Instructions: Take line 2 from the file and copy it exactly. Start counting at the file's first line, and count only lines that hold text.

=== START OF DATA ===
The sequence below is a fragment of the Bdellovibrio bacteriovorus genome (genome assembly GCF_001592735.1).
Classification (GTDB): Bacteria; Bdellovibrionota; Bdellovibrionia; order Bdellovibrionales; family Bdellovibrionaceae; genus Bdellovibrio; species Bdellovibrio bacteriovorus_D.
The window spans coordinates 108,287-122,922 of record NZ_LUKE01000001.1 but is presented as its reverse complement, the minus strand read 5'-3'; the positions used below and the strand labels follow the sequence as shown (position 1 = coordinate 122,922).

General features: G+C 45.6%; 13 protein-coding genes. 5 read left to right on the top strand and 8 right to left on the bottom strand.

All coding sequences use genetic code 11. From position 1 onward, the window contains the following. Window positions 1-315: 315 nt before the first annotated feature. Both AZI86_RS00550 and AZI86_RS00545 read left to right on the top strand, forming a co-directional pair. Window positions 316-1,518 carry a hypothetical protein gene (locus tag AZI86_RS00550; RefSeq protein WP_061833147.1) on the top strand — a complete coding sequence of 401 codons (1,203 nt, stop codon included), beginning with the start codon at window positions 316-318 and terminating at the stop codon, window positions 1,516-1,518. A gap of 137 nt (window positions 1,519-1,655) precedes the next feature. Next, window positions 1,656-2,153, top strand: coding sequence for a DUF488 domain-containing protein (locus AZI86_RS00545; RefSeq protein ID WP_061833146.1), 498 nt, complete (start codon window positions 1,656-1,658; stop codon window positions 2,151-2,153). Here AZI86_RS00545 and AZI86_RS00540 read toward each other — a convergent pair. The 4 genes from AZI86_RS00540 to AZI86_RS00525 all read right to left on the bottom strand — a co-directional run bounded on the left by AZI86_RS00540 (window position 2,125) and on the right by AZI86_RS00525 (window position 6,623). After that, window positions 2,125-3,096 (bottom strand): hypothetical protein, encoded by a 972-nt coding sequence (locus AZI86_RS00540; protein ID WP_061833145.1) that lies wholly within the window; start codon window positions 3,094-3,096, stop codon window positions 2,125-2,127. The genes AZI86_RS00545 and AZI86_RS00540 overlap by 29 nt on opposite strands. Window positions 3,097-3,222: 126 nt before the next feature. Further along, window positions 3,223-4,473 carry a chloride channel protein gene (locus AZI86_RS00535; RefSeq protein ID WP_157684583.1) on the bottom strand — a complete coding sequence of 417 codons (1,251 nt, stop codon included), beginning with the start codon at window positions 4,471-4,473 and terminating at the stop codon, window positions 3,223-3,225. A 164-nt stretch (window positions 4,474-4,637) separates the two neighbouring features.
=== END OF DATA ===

Classification (GTDB): Bacteria; Bdellovibrionota; Bdellovibrionia; order Bdellovibrionales; family Bdellovibrionaceae; genus Bdellovibrio; species Bdellovibrio bacteriovorus_D.